Coronary Artery Bypass
What is Coronary Artery Bypass?
Coronary artery bypass is a surgical procedure performed when an artery is partially or fully blocked. Using a healthy vessel from another part of the body, the procedure diverts the blood around the blocked area, creating a new path to allow the blood to flow to the heart.
Am I a Candidate?
You may be a candidate for coronary artery bypass surgery if, after a through physical exam, your doctor considers it a better option for your condition than angioplasty. Oftentimes patients are recommended for coronary artery bypass surgery if they have severe chest pain caused by the narrowing of several arteries to the heart, a left main coronary artery that is severely narrowed or blocked or a previous angioplasty that was unsuccessful.
What does Coronary Artery Bypass Surgery Involve?
Coronary artery bypass surgery is generally an open surgery. The patient is put on a heart-lung machine, as the heart is temporarily stopped. A healthy blood vessel from the leg or another part of the body is used to bypass the blocked artery.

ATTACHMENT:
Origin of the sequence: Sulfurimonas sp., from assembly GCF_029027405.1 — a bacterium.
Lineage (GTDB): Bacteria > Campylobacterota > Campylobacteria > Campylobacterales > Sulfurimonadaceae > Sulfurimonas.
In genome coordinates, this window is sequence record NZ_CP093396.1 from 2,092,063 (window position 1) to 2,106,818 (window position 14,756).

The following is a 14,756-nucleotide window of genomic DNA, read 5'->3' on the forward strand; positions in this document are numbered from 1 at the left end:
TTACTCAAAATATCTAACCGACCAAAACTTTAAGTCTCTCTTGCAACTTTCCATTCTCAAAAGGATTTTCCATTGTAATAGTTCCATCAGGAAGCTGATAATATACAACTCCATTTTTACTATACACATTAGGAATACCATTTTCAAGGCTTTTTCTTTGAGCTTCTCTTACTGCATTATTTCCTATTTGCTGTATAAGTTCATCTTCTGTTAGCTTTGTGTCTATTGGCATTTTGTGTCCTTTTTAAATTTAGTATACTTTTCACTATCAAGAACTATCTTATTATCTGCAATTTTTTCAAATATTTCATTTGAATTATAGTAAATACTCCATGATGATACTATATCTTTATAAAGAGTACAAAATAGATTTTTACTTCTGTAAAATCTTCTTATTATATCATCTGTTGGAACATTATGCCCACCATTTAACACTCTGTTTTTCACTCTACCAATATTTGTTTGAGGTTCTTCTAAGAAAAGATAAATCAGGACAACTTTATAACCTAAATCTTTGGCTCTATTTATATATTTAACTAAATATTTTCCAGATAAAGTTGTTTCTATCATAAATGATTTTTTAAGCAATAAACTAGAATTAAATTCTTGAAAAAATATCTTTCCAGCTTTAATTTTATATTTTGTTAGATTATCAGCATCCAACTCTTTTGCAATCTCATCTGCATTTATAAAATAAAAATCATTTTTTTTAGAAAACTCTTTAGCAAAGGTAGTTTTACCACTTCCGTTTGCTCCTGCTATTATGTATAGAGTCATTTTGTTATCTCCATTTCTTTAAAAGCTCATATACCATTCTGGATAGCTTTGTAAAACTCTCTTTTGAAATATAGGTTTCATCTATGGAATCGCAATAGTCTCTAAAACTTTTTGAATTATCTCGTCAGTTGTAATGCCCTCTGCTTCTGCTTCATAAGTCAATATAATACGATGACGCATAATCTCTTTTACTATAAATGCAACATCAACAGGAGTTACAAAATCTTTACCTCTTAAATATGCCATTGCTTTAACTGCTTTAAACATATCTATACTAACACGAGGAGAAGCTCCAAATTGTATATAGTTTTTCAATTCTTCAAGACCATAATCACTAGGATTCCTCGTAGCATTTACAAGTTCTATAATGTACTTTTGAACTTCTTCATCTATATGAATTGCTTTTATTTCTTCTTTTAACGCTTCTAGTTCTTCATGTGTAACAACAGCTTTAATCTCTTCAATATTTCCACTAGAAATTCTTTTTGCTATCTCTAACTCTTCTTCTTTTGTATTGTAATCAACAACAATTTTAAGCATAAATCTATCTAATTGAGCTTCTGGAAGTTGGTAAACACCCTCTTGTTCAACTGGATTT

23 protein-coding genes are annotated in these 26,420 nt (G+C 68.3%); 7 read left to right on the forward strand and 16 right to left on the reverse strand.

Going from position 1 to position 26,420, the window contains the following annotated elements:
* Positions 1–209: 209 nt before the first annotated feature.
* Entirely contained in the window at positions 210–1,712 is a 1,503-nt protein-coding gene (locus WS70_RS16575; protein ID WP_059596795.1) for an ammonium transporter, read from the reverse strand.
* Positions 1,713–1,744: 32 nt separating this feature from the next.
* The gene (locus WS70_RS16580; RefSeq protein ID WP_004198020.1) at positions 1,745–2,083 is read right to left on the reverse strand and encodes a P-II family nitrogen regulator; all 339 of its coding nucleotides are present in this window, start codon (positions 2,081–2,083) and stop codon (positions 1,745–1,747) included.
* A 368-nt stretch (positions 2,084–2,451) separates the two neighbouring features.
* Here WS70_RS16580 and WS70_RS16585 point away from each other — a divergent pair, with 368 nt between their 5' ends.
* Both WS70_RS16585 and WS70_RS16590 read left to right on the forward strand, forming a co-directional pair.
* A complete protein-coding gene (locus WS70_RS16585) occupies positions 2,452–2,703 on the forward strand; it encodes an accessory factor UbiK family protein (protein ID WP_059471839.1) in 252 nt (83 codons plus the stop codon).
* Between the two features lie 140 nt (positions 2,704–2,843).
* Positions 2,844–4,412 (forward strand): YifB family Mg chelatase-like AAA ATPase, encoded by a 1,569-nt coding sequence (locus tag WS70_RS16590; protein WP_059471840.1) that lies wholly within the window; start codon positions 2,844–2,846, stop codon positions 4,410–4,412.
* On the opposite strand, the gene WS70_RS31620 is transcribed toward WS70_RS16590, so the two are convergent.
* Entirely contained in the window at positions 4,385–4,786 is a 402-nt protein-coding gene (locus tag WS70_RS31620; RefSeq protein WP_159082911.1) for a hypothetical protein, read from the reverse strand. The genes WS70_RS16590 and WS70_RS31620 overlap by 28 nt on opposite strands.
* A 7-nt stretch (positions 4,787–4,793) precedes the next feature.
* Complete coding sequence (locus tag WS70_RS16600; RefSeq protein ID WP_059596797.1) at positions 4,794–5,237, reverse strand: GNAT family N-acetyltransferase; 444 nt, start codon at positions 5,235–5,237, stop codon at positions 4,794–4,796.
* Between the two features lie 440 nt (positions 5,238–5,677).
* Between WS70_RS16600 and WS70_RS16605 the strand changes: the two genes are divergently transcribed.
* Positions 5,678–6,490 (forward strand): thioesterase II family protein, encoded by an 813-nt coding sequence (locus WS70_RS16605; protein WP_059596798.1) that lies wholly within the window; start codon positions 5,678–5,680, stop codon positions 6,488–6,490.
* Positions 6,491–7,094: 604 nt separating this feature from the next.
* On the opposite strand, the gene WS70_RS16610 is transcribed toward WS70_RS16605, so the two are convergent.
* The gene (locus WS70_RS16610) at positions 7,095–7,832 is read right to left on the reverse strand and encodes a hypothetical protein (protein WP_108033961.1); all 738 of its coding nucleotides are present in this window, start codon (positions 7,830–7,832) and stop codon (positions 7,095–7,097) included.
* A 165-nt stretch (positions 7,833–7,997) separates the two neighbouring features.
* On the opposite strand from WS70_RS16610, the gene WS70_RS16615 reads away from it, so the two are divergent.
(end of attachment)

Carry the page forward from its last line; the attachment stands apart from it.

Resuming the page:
What is Recovery Like?
Coronary artery bypass is a major surgery that generally requires four to six weeks recovery. The first day or tow after surgery, you will most likely be kept in the intensive care unit for observation. You will likely remain in the hospital for a week or so.Previous Page Last Review Date: May 15, 2019